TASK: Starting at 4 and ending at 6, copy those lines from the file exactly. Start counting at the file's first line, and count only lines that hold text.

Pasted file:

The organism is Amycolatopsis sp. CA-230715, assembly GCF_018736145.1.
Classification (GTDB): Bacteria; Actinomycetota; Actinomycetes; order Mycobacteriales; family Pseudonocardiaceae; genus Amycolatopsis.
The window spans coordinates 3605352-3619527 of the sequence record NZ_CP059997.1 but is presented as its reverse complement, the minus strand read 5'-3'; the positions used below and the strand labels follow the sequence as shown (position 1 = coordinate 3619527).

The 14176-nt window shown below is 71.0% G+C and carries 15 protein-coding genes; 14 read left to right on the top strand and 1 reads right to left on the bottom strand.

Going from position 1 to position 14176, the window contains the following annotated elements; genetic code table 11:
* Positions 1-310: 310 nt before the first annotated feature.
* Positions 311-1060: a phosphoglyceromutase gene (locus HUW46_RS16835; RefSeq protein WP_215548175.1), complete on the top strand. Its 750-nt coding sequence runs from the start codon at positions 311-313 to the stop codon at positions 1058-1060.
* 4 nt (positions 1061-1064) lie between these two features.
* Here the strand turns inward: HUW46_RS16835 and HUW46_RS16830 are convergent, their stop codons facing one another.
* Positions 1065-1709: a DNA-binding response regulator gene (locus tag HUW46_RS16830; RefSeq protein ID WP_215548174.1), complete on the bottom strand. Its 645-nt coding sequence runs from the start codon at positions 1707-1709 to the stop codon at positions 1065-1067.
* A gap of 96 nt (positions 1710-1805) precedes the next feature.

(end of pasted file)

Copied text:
The 14176-nt window shown below is 71.0% G+C and carries 15 protein-coding genes; 14 read left to right on the top strand and 1 reads right to left on the bottom strand.

Going from position 1 to position 14176, the window contains the following annotated elements; genetic code table 11:
* Positions 1-310: 310 nt before the first annotated feature.